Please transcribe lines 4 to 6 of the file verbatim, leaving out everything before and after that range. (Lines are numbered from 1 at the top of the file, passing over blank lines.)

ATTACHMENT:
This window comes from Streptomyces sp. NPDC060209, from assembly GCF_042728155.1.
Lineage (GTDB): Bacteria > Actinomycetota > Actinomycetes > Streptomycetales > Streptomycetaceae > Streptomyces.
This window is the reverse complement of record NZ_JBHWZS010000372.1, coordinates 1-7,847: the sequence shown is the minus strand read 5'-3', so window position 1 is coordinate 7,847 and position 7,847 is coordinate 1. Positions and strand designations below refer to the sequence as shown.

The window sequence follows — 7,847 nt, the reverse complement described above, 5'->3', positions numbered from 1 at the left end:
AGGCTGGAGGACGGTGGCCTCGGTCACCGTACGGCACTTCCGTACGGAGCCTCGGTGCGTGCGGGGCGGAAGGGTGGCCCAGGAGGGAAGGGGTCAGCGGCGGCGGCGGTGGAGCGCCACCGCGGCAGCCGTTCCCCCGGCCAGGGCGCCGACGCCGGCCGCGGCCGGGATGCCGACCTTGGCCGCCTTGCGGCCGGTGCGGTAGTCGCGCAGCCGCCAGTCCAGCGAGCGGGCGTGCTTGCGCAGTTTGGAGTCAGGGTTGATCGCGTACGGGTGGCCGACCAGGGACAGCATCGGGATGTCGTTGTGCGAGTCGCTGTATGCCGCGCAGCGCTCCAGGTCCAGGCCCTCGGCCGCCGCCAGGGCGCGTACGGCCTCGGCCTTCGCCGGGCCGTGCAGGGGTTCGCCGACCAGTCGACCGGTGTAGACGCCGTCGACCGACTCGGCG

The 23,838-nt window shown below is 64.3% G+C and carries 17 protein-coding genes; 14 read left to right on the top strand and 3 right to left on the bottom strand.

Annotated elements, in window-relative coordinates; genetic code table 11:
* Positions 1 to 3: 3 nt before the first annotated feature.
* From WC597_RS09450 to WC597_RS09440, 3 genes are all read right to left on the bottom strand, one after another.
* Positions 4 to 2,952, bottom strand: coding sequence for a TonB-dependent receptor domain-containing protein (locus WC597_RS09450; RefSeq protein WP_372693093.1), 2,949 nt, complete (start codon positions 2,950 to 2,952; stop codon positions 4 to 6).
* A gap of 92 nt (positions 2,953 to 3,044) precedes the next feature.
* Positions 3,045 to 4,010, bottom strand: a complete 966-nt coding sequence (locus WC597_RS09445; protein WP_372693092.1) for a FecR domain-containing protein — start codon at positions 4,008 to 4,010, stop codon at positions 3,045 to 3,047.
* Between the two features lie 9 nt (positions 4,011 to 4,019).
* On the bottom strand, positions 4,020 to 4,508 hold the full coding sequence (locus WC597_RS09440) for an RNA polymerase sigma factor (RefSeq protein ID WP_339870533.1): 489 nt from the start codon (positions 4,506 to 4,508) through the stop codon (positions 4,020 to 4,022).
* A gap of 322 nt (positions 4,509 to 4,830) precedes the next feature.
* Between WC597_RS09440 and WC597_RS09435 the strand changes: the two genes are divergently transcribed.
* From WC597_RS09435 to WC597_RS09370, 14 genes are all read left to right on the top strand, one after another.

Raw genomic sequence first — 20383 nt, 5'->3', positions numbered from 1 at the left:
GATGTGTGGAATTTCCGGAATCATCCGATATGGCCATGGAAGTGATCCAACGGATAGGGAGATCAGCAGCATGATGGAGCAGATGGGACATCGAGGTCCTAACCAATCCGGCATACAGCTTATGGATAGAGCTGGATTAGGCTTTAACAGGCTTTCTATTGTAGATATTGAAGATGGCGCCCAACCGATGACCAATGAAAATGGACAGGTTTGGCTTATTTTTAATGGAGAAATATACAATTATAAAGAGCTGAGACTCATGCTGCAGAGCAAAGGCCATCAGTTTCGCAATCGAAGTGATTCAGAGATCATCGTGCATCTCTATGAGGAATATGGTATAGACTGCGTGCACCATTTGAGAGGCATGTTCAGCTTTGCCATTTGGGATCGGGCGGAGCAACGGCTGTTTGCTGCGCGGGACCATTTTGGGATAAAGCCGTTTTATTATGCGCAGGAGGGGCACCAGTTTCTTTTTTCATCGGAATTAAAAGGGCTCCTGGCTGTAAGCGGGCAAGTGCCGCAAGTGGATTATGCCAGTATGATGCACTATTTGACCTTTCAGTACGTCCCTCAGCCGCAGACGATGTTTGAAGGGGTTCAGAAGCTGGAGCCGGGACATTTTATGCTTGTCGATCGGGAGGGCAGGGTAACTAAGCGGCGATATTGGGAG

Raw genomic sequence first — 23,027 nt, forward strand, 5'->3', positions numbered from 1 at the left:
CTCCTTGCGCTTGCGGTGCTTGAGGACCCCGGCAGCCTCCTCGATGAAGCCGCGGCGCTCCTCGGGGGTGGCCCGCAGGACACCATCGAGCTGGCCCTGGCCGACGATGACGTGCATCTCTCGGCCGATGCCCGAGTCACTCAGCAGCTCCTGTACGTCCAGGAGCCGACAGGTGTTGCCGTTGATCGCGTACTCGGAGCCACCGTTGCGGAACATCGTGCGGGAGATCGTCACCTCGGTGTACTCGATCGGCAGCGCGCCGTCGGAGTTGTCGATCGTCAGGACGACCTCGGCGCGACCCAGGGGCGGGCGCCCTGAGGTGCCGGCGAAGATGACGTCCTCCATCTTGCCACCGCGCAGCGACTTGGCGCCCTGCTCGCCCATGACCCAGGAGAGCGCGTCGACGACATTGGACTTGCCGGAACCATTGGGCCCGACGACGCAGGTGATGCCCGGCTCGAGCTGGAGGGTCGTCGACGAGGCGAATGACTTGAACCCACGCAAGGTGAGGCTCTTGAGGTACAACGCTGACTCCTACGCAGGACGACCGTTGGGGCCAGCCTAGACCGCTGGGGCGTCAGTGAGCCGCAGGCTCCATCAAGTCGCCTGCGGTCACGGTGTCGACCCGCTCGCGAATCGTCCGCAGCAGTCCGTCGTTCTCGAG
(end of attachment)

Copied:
The window sequence follows — 7,847 nt, the reverse complement described above, 5'->3', positions numbered from 1 at the left end:
AGGCTGGAGGACGGTGGCCTCGGTCACCGTACGGCACTTCCGTACGGAGCCTCGGTGCGTGCGGGGCGGAAGGGTGGCCCAGGAGGGAAGGGGTCAGCGGCGGCGGCGGTGGAGCGCCACCGCGGCAGCCGTTCCCCCGGCCAGGGCGCCGACGCCGGCCGCGGCCGGGATGCCGACCTTGGCCGCCTTGCGGCCGGTGCGGTAGTCGCGCAGCCGCCAGTCCAGCGAGCGGGCGTGCTTGCGCAGTTTGGAGTCAGGGTTGATCGCGTACGGGTGGCCGACCAGGGACAGCATCGGGATGTCGTTGTGCGAGTCGCTGTATGCCGCGCAGCGCTCCAGGTCCAGGCCCTCGGCCGCCGCCAGGGCGCGTACGGCCTCGGCCTTCGCCGGGCCGTGCAGGGGTTCGCCGACCAGTCGACCGGTGTAGACGCCGTCGACCGACTCGGCG

The 23,838-nt window shown below is 64.3% G+C and carries 17 protein-coding genes; 14 read left to right on the top strand and 3 right to left on the bottom strand.